Phony Wildlife Photography Gives a Warped View of Nature
The dark side of those wondrous wildlife photographs.
Why are lies anathema in all journalism save photo journalism? If a picture is worth a thousand words, is not a film, book, magazine, calendar, or poster containing photographic lies as objectionable as, say, a "news story" inThe New York Times by Jayson Blair. Blair, you may recall, was the fiction writer who masqueraded as a reporter. When the Times learned he'd concocted scenes, sources, and quotes, it fired him along with the paper's unwitting executive editor, Howell Raines. Even "full disclosure" couldn't get that kind of reporting sold or read much beyond supermarket checkout counters.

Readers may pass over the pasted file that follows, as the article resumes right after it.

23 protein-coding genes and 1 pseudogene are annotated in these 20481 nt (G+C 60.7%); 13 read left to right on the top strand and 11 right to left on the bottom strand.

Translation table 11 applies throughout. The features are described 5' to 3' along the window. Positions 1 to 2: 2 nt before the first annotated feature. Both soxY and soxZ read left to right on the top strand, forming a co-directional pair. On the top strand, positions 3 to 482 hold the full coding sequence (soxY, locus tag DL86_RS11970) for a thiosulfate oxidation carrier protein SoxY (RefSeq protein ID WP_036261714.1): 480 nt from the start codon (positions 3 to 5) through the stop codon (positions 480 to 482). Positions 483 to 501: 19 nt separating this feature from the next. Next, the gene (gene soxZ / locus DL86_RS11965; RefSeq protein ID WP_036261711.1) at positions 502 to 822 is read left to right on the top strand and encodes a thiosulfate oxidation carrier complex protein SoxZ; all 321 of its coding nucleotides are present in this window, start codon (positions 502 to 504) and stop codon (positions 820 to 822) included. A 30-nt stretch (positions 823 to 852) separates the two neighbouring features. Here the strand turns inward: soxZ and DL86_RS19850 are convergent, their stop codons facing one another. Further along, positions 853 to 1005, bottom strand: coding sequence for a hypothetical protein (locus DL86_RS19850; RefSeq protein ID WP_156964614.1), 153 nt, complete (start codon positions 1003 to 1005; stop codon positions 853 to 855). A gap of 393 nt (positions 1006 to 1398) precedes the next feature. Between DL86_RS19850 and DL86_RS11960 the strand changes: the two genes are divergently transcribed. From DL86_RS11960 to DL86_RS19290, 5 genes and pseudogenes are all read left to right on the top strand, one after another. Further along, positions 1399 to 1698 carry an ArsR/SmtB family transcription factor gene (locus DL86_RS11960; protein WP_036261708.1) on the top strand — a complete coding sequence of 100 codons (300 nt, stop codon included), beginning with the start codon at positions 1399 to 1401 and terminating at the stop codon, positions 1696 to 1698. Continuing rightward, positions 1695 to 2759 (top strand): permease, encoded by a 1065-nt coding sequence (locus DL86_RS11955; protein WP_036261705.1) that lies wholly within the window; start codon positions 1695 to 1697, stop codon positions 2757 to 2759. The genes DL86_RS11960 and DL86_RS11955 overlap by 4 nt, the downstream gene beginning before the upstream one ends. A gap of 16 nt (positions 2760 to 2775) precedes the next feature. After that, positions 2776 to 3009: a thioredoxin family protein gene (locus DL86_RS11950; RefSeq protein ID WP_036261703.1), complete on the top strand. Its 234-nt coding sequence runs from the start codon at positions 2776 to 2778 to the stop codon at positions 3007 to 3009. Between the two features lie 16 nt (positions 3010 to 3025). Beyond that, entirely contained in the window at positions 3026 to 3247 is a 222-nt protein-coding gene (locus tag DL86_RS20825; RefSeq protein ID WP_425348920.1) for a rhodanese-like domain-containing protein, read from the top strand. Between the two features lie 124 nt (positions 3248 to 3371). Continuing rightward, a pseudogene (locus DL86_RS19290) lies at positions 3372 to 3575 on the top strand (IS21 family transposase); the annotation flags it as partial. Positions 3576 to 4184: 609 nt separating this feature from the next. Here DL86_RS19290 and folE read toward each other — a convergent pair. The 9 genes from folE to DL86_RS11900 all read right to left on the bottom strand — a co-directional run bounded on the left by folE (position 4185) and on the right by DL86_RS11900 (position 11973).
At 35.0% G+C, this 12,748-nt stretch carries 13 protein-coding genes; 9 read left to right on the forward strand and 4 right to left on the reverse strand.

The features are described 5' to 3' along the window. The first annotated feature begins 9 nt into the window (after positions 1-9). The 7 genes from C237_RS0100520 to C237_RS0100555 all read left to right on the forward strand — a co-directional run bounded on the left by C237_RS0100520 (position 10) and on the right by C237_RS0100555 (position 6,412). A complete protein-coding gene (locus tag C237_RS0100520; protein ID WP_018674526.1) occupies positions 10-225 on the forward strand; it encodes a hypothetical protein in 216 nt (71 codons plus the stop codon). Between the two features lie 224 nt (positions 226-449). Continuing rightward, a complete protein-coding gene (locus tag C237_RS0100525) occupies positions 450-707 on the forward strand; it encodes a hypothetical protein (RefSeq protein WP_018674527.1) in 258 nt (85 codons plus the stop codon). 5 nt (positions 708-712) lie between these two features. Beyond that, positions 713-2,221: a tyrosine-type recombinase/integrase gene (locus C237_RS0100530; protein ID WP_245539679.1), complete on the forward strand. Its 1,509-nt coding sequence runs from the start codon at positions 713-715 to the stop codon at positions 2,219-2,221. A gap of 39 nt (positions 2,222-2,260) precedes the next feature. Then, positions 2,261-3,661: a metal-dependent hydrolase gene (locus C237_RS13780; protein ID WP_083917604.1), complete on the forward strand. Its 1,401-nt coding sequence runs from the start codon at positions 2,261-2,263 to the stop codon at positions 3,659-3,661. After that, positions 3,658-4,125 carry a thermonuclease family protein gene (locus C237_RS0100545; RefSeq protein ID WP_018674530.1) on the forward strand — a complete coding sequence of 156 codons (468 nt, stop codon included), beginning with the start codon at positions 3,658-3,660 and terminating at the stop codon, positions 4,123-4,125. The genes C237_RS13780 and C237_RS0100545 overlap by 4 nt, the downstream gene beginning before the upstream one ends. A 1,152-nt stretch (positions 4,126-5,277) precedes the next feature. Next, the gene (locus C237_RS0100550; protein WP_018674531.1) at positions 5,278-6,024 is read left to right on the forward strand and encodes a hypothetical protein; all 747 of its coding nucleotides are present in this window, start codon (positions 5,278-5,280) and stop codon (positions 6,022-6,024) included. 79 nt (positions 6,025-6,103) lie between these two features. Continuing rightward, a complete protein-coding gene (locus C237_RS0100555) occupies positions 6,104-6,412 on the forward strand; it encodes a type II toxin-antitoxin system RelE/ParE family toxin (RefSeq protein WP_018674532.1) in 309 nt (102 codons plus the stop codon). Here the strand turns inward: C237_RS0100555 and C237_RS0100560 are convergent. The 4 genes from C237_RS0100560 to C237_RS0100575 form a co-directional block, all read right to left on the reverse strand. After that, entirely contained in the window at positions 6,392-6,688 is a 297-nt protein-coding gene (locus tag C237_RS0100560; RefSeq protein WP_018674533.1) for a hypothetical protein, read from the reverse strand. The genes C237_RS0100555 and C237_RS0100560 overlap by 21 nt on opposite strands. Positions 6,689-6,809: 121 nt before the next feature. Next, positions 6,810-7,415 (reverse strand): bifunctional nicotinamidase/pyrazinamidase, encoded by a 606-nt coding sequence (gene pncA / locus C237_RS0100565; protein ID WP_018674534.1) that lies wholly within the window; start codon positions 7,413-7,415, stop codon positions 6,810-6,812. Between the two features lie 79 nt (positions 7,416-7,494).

WHAT YOU CAN DO
When you see a wildlife photo or film that looks too good to be true, it probably is. Write a letter asking for details.
This story originally ran in the March-April 2010 issue as "Picture Perfect."